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Susannah Croucher, Research Director
12 Feb, 2018 | 2 minute read
Communities matter! In this article, Susannah Croucher reflects on the impact of MMR’s Online Community for the development of YourGoodSkin.
As part of my job, I’m lucky enough to be involved in the development of many new and exciting products and brands. It’s always immensely satisfying to see many of these creations hit the shelves. In recent times, there is one brand which really stands out for me – YourGoodSkin – the newest complete brand launch from Walgreens Boots Alliance.
I first started talking to the team in December 2014. The room was buzzing with excitement, with a strong desire to develop a complete new and ‘top secret’ range – and they were seeking our support.
Their plans were ambitious to say the least, but like all major investments, identifying a clear consumer need was uppermost in their minds.
Our proposal was to go beyond the obvious attitudinal surveys and truly get under the skin (excuse the pun) of how women thought about their skin, and the changes it undergoes over time. We passionately believed that the answer was the set-up of a long term online community – and the team agreed.
We passionately believed that the answer was the set-up of a long term online community – and the team agreed.
And so the Skin Matters Community was born – with a sizable number of women for whom skin matters. As anyone in market research will tell you, such communities live or die based on the level of stimulation. Running communities is hard work, but our dedicated team nurtured something rather special over the course of the first year. It’s fair to say that we got to know some real characters.
However, no journey is complete without its ups and downs - and the road was definitely bumpy at times. That said, there is no substitute for prolonged engagement with the consumer. Our women on Skin Matters proved a fantastic source of inspiration, realism and grounding. Long before their role in telling us about the skin perceptions came to end, the team realised they were on to something: the community had become a powerful tool in really understanding the consumer, inside and out. This is gold dust for any brand - and even more for a brand that didn’t even have a name!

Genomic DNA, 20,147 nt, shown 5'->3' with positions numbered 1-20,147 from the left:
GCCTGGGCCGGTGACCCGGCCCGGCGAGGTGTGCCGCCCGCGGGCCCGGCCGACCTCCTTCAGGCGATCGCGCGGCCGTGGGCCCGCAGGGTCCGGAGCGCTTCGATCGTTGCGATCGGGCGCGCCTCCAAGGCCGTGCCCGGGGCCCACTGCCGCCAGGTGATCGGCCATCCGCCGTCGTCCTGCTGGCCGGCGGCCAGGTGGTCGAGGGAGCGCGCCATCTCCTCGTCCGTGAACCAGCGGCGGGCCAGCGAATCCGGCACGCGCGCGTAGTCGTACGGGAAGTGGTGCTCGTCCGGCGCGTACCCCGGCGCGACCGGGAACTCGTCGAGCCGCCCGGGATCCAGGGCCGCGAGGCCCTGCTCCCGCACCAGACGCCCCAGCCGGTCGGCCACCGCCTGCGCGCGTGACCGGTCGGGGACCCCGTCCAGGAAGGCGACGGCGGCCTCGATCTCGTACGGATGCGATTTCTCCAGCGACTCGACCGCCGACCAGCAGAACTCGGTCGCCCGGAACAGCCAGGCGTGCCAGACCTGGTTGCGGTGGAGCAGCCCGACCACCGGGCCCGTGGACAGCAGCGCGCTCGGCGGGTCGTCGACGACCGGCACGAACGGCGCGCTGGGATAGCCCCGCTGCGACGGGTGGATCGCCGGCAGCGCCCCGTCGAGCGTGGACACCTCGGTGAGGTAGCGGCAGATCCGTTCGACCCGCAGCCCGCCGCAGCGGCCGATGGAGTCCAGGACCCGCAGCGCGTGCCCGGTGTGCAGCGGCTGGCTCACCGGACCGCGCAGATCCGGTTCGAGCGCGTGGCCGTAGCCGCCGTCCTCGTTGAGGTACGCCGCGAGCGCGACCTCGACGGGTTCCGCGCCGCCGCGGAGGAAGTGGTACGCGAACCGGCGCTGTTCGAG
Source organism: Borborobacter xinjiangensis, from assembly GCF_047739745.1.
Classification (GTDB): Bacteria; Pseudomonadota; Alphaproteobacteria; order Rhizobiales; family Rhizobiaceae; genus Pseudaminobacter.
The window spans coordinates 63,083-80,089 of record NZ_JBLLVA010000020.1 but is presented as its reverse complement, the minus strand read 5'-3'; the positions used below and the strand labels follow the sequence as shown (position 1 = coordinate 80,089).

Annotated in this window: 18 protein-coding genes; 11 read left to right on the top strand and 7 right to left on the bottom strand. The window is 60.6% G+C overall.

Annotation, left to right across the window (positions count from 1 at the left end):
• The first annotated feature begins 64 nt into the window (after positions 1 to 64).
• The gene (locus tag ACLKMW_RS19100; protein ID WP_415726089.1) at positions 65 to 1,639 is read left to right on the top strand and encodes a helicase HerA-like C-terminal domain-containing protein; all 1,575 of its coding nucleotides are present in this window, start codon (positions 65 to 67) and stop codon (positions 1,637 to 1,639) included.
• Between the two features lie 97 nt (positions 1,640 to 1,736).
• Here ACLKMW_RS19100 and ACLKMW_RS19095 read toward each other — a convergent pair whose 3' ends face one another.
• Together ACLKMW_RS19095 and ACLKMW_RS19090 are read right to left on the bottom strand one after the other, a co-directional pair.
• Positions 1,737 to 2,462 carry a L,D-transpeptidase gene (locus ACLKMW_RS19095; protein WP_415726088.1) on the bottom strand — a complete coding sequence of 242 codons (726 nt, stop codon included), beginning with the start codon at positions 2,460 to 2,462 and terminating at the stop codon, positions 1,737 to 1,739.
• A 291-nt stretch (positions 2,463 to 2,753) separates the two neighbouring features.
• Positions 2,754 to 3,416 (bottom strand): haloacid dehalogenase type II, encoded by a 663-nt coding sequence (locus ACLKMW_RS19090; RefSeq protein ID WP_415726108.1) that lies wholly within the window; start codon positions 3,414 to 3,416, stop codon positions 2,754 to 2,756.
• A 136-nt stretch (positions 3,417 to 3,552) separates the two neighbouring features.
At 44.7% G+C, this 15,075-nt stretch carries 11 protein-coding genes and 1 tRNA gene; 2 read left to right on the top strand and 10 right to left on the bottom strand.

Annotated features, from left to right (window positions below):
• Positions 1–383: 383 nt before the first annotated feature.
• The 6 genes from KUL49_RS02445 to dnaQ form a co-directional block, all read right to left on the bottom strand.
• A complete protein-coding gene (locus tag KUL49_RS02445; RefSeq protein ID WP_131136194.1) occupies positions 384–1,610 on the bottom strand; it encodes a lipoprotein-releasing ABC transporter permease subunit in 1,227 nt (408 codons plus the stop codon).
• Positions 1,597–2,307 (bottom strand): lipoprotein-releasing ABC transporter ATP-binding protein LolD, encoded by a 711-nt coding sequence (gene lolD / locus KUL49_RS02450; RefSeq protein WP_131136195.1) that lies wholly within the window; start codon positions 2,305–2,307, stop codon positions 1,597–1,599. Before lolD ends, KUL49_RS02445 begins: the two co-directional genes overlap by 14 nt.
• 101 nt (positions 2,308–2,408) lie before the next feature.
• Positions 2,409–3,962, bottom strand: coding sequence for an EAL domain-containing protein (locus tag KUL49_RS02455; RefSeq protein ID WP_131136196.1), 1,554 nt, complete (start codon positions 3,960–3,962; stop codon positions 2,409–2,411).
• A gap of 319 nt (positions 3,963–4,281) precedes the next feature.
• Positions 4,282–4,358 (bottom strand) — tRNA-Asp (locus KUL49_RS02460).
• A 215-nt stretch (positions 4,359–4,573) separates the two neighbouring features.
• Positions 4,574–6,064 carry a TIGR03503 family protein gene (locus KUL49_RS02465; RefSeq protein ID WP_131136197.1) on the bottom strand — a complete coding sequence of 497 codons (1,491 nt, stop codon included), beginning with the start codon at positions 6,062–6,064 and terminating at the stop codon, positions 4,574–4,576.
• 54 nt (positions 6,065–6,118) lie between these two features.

Such was the impact of the community with the team, they allowed it to continue well beyond the original planned end date. It became the heart of the development process – providing reaction to any question or suggestion; reviewing and critiquing iterations of each aspect of the emerging brand and trying and testing every product with the range. As time went on, the focus shifted to execution, and again it was the community that provided the guiding light. Indeed, by this time the community had elevated itself from research tool to a vibrant collective of women, united in their attitudes towards skin and a real desire to make an impact on the world. I could not think of a more fitting end to the longest project I have ever worked on.
The fruits of the community are now available for us all to see. I must confess, I danced down the aisle of my local Boots store when I first caught sight of the new range on the top shelf in all its glory.
The community had elevated itself from research tool to a vibrant collective of women, united in their attitudes towards skin and a real desire to make an impact on the world
WBA were clearly confident about their new baby – an additional promotional end tempted me to invest in the Balancing Skin Concentrate. From the moment I picked it up it felt perfect – from the gold writing, to the matte, luxurious look and feel of the box - which was seamlessly flowed into the matte silky feel of the serum in your hand.
Pick up any pack and you’ll discover a seal of approval: ‘Co-created with 1000s of women’. Several other touches, like the magnetic seal closure or the ribbon the helps lift the product out of the box, combine to generate total conviction that this product will work. And if anyone needs further proof, we have the real words from our community women themselves (see below).
FMCG innovation is tough, but my first hand of experience of the power of communities tells me that in an age of co-creation, we need to be doing more of this stuff! The vividness of the process is far more likely to hit upon the things that really matter to consumers, and in an age where recommendations outclass advertising for impact, products that can claim to be co-created by real people must have a competitive edge.
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